The eLSS is designed to be a parsimonious, flexible, objective, valid, and reliable tool for reporting learner satisfaction scores with self-paced e-learning environments for either research or practice. The tool uses a 9-item semantic differential scale format to collect data from learners. The figure below visualizes the conceptual framework for the eLSS in relation to the nine items on the survey along with both the positive and negative bipolar adjectives to gauge a learner’s level of satisfaction with a wide range of self-paced e-learning solutions. The nine items are specific enough to account for the learner’s perception of the e-learning experiences, and general enough to apply to virtually any type of self-paced e-learning situations (e.g., eBooks, online instructional videos, etc.). The adjectives selected for the scale were intended to positively correlate with each other and to operationalize into a single unidimensional construct of learning satisfactions with self-paced e-learning environments.

eLSS Conceptual Framework

References

Ritzhaupt, A. D. (In review). Measuring learner satisfaction in self-paced e-learning environments: Validation of the e-Learner Satisfaction Scale (eLSS). International Journal of E-Learning.

Download Instrument: eLSS in MS Word Format

Ideal Computing Professional Association Survey (ICPAS)

The design, development, and initial validation of the Ideal Computing Professional Association Survey (ICPAS) was performed to provide the preliminary validity and reliability evidence of the survey on professionals from a computing professional association. Recognition of the need to develop a system for effectively measuring factors that influence professional association membership served as a driver for this research. The ICPAS was developed based on a conceptual framework shown in the figure below, a focus group of computing professionals, review panel of experts, and was subsequently deployed within the Association of Information Technology Professionals (AITP). The ICPAS provides a reliable measurement system for computing professional association leadership to make informed decisions and to benchmakr professional needs and motivations. The final instrument has 52 items and uses a same modified Likert scale (Strongly Disagree; Disagree; Neither Agree, nor Disagree; Agree; Strongly Agree).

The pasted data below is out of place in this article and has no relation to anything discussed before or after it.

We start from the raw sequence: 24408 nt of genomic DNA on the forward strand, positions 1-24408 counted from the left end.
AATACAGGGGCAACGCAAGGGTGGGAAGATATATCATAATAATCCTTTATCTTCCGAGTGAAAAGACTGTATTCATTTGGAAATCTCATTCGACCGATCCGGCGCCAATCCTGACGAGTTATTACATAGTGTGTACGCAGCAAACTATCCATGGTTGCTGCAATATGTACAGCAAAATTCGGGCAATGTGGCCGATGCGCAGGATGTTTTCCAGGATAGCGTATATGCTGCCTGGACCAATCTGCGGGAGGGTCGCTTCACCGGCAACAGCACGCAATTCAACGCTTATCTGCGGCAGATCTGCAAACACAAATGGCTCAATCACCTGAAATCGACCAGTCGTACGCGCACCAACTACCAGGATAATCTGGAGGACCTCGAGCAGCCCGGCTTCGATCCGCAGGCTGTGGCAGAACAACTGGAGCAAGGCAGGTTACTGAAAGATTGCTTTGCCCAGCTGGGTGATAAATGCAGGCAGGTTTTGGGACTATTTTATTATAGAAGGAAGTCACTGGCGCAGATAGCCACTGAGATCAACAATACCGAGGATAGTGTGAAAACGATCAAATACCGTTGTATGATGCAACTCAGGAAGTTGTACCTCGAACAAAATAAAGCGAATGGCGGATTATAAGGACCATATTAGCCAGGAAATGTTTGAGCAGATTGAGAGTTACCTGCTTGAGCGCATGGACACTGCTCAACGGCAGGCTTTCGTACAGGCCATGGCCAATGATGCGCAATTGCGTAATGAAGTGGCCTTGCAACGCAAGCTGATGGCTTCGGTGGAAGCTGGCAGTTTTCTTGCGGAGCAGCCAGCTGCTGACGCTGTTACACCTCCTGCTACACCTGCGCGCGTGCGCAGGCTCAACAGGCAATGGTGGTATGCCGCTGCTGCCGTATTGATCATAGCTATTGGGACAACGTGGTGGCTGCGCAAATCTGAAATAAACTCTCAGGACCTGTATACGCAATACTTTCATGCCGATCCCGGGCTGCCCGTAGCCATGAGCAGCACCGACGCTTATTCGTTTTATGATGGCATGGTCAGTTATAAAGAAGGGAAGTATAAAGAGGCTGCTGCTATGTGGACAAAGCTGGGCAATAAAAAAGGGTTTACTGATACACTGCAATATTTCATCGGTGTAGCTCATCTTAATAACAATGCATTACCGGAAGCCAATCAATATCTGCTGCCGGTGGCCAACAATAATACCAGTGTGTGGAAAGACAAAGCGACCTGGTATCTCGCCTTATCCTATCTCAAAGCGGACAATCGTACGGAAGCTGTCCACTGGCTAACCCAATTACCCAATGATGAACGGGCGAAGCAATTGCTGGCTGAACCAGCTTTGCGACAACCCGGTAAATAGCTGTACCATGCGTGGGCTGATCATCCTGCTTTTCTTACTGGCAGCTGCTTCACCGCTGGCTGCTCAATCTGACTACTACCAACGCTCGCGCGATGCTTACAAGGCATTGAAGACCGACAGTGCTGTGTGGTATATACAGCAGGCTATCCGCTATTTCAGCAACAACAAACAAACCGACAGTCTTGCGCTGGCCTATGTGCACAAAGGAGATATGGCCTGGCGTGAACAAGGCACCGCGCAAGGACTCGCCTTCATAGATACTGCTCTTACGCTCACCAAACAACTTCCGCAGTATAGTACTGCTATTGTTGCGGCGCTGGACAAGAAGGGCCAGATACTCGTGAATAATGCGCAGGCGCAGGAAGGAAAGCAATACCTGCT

ICPAS conceptual framework

References

Ritzhaupt, A. D., Umapathy, K., & Jamba, L. (2008). Computing professional association membership: An exploration of membership needs and motivations. Journal of Information Systems Applied Research, 1(4), 1–23.